elaborations that are inconsistent with the plan of the present work. 
To do so the more elliciently it will be convenient to divide the province 
into three imaginary divisions, within the circumscribed boundaries of 
which it will be easier to travel in our description, and to dwell upon 
the ])articular |)oints that may a))pear most deservinn- of paramount 
not'ce and consideration, within their respective limits. 

Adopting for this purpose the most obvious and natural division of 
so extensive a territory that suo<.ests itself, the province may be divided 
into the three followins;- sections : 

'I'he first or eastern section, end)racin<;- all that tract or tongue of 
hmd lutween the Ottawa river and the St. Law rence, bounded on the 
west by the eastern line of Newcastle district, und on the east by the 
western boundary of the province. It includes five districts; Kasteni, 
Ottawa, .lohnstown, Midland, and IJathurst.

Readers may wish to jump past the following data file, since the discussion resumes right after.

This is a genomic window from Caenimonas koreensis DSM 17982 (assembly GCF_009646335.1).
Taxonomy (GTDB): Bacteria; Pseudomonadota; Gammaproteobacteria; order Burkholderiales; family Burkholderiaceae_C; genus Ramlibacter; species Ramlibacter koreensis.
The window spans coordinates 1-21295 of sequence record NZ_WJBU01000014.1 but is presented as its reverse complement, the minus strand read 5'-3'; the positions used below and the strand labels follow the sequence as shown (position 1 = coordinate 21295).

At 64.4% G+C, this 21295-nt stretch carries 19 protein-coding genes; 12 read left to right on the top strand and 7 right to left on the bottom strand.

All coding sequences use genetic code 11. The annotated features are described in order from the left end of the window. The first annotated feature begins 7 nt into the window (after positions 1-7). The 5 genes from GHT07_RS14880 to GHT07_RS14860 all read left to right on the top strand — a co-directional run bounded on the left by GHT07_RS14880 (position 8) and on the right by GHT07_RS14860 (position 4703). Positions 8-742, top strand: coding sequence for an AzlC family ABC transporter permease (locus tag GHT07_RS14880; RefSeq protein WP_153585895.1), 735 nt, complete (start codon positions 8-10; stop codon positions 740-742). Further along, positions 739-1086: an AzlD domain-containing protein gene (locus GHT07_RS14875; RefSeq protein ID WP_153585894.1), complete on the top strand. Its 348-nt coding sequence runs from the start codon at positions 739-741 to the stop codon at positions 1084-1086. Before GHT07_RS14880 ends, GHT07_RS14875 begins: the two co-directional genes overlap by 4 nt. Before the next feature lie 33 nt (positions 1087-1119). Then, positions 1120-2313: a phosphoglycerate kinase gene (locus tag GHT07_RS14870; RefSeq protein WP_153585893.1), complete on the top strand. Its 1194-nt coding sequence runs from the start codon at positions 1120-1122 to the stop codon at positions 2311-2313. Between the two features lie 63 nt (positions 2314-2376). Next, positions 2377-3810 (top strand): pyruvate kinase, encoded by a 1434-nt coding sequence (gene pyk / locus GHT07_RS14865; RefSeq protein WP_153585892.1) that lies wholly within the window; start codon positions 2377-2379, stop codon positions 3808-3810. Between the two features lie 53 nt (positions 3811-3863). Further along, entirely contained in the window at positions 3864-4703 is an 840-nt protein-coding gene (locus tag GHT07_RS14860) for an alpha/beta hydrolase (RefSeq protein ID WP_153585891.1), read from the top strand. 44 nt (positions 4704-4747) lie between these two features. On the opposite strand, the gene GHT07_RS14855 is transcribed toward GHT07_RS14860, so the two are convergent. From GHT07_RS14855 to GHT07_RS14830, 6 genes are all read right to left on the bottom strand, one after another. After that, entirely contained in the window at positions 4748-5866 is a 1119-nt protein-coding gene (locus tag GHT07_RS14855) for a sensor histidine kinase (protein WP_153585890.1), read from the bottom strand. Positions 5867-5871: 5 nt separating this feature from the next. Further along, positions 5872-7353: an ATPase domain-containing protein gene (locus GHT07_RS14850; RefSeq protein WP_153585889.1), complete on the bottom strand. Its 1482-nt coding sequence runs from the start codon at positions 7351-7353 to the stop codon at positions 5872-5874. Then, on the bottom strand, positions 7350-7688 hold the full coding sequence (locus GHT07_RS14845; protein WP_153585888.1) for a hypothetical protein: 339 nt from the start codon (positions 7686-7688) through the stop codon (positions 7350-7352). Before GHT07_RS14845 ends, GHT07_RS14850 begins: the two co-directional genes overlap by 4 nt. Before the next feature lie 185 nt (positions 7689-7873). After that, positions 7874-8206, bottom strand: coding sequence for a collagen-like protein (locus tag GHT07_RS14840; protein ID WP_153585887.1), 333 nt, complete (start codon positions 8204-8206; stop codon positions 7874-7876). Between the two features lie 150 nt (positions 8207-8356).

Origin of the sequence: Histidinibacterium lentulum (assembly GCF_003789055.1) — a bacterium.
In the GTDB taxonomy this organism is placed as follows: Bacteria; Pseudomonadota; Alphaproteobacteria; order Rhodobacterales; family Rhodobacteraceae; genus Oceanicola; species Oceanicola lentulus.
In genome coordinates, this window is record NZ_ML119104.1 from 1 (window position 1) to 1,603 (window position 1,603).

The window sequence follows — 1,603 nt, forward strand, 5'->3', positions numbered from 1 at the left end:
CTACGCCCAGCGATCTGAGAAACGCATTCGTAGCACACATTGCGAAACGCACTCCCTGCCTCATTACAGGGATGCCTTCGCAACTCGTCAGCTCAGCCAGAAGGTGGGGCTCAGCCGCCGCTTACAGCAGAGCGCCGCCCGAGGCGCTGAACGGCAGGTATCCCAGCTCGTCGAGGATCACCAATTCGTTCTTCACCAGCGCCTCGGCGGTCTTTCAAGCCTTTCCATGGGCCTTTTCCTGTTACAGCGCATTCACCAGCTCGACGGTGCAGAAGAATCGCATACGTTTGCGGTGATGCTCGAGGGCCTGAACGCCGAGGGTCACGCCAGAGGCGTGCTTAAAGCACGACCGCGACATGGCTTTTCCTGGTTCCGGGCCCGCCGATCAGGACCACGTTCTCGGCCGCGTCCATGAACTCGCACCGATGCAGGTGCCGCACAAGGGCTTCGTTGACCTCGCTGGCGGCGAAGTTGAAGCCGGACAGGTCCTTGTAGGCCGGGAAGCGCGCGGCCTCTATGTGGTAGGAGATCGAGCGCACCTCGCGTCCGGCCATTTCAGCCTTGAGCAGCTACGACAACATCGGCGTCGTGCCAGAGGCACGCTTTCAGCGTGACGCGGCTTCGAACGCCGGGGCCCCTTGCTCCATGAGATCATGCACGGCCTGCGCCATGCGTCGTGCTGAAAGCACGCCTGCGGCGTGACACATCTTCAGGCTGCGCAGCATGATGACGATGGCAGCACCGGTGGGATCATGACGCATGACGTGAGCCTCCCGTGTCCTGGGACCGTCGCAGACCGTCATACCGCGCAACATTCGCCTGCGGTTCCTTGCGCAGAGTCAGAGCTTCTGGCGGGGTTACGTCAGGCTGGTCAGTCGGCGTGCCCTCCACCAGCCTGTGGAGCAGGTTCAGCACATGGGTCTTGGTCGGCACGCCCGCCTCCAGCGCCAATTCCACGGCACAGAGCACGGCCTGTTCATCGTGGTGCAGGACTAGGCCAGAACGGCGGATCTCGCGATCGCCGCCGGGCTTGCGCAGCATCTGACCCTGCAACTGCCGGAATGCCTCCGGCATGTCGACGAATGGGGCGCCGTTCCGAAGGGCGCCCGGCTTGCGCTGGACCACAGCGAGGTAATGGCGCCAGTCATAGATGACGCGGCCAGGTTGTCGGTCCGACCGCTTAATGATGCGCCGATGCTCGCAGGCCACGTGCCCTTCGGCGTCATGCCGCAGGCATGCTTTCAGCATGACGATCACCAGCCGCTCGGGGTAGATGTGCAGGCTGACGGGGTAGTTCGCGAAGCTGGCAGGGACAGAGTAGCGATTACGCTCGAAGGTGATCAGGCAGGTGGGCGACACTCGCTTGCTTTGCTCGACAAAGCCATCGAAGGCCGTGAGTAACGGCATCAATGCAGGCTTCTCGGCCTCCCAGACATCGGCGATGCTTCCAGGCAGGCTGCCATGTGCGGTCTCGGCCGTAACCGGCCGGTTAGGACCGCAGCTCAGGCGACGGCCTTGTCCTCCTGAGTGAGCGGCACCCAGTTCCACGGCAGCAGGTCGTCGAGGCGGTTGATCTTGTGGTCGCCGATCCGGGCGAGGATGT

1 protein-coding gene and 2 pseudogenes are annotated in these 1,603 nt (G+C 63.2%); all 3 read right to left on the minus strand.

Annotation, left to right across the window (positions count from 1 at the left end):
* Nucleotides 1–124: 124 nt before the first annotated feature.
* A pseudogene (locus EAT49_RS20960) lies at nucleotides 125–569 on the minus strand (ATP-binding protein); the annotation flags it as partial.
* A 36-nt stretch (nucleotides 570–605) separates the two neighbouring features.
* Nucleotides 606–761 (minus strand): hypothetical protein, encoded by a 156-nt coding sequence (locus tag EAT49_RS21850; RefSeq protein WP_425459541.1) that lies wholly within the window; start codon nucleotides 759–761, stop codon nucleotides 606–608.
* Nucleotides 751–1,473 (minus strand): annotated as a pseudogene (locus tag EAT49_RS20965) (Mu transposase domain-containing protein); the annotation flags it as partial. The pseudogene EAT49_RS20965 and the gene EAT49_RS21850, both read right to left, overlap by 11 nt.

'rh;> second or central section will com])rise the districts of Newcastle 
and Home, and extend from the bottom of the IJay of Quinte to the 
north-eastern limits of the district of (Jore. 

The third or western section. end)racino- the residue of the surveved 
parts of the ))rovince westward, will consist of the AN'estern, London, 
Niagara, and (Jore districts. 



Situated between two broad and navigable rivers, the Ottawa and 
the St. Lawrence, and centrally traversed in a diagonal course by an 
extensive and splendid sloop canal, connecting the waters of Lake Erie 
with those of Ontario,— this section of country evidently enjoys important 
geographical and local advantages. Its surface presents, almost unex- 

I, J. 





' ' III 

ccptionably. a table level of inodcrate elevation, Avitli a very gentle and 
scarcely perce])tihle depression as it approaches the margin of the mag- 
nificent streams by which it is bounded to the northward and south-east. 

The soil, though sometimes too moist and marshy, is extremely rich 
and fertile in general, and chieHv consists of a brown clav and velloAV 
loam, admirably ada])ted to the growth of wheat and every other species 
of grain. In the innnediate vicinity of the liay of Quinte and the 
shores of Ontario it is still nu)re clayey, and rests u])or, a substratum of 
bluish limestone, Avhich a))])ears to be co-extensive with the section of 
country avc are describing, and sometimes penetrates through the soil 
above the surface. The forests abound with a variety of large and lofty 
trees : among which are profusely found white ])ine, white and red oak,